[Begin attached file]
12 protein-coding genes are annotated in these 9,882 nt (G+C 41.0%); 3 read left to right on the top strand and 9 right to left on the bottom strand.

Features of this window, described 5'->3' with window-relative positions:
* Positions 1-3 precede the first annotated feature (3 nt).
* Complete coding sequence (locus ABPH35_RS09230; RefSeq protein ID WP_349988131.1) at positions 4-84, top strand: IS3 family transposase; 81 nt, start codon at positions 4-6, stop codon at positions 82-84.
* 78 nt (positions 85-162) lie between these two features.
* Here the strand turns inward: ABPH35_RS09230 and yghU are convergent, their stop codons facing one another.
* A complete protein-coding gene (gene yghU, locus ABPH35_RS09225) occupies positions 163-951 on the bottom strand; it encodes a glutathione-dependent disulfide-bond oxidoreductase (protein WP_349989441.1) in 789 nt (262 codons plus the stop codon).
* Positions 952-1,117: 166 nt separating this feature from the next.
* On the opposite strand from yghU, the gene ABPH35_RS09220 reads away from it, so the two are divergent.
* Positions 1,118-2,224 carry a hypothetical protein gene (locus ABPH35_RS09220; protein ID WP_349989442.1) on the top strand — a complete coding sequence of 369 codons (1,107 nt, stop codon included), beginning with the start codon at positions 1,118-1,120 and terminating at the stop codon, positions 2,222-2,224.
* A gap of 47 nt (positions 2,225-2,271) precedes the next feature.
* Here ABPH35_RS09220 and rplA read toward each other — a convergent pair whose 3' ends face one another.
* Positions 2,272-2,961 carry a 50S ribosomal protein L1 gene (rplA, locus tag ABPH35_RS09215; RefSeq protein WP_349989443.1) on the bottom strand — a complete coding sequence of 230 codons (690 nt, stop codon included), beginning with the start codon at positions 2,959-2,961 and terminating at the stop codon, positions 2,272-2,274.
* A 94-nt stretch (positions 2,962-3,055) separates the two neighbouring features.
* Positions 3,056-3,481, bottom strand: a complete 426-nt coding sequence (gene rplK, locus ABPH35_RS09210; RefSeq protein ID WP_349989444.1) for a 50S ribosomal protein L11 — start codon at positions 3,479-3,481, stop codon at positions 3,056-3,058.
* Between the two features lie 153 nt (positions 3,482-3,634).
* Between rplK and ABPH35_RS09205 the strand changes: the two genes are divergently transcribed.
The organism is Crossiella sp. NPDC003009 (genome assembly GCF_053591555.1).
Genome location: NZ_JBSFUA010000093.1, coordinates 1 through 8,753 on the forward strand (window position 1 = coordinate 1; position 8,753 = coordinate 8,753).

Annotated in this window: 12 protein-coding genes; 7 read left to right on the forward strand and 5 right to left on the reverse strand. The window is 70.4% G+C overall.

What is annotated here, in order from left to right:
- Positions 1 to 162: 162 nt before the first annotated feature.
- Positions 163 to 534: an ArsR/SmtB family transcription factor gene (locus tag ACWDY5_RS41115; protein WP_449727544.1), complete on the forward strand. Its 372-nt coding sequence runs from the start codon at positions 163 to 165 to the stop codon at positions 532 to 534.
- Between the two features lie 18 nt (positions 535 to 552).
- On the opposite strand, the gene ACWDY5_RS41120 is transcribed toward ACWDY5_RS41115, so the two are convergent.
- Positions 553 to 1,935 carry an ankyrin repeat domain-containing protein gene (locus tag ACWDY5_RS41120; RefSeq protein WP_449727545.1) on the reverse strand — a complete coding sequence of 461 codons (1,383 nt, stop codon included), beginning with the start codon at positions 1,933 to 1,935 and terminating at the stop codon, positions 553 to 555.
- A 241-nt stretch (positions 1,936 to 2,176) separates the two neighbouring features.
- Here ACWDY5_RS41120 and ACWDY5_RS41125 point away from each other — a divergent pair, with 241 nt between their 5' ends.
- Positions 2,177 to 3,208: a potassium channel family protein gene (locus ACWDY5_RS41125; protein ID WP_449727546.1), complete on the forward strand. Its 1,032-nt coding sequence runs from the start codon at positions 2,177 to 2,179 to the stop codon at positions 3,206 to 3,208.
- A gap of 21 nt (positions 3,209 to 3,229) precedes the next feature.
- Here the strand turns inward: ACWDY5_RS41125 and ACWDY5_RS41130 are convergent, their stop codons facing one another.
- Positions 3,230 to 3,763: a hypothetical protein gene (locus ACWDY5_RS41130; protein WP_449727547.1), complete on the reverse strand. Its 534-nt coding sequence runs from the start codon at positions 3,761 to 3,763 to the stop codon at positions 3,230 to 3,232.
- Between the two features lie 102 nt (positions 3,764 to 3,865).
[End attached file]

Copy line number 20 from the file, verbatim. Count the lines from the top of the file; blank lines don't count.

Annotated in this window: 12 protein-coding genes; 7 read left to right on the forward strand and 5 right to left on the reverse strand. The window is 70.4% G+C overall.